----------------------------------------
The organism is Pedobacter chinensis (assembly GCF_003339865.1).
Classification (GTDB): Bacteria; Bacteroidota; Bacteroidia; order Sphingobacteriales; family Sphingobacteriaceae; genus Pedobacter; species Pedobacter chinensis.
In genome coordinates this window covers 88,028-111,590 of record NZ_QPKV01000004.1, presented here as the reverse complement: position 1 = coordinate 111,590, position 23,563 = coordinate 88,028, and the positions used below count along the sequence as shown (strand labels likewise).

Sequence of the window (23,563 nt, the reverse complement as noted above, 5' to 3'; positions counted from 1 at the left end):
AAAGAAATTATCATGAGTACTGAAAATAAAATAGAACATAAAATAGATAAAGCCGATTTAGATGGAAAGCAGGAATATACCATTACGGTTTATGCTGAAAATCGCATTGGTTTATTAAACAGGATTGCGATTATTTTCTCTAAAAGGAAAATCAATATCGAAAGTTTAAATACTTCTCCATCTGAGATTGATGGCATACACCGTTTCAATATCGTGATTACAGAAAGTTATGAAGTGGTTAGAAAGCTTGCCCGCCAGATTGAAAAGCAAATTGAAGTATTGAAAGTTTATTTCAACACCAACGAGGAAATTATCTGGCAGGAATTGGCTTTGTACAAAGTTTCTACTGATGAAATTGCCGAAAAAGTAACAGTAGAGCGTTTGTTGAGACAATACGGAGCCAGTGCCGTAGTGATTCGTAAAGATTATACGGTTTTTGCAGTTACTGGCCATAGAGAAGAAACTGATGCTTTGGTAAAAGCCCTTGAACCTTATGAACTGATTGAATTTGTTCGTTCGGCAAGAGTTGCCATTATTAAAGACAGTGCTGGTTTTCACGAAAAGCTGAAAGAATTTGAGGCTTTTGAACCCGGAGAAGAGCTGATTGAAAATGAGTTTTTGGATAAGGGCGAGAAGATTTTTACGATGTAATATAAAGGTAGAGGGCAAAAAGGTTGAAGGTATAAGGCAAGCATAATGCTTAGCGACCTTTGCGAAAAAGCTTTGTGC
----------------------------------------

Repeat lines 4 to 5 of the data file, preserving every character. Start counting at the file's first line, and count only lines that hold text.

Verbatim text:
Sequence of the window (23,563 nt, the reverse complement as noted above, 5' to 3'; positions counted from 1 at the left end):
AAAGAAATTATCATGAGTACTGAAAATAAAATAGAACATAAAATAGATAAAGCCGATTTAGATGGAAAGCAGGAATATACCATTACGGTTTATGCTGAAAATCGCATTGGTTTATTAAACAGGATTGCGATTATTTTCTCTAAAAGGAAAATCAATATCGAAAGTTTAAATACTTCTCCATCTGAGATTGATGGCATACACCGTTTCAATATCGTGATTACAGAAAGTTATGAAGTGGTTAGAAAGCTTGCCCGCCAGATTGAAAAGCAAATTGAAGTATTGAAAGTTTATTTCAACACCAACGAGGAAATTATCTGGCAGGAATTGGCTTTGTACAAAGTTTCTACTGATGAAATTGCCGAAAAAGTAACAGTAGAGCGTTTGTTGAGACAATACGGAGCCAGTGCCGTAGTGATTCGTAAAGATTATACGGTTTTTGCAGTTACTGGCCATAGAGAAGAAACTGATGCTTTGGTAAAAGCCCTTGAACCTTATGAACTGATTGAATTTGTTCGTTCGGCAAGAGTTGCCATTATTAAAGACAGTGCTGGTTTTCACGAAAAGCTGAAAGAATTTGAGGCTTTTGAACCCGGAGAAGAGCTGATTGAAAATGAGTTTTTGGATAAGGGCGAGAAGATTTTTACGATGTAATATAAAGGTAGAGGGCAAAAAGGTTGAAGGTATAAGGCAAGCATAATGCTTAGCGACCTTTGCGAAAAAGCTTTGTGC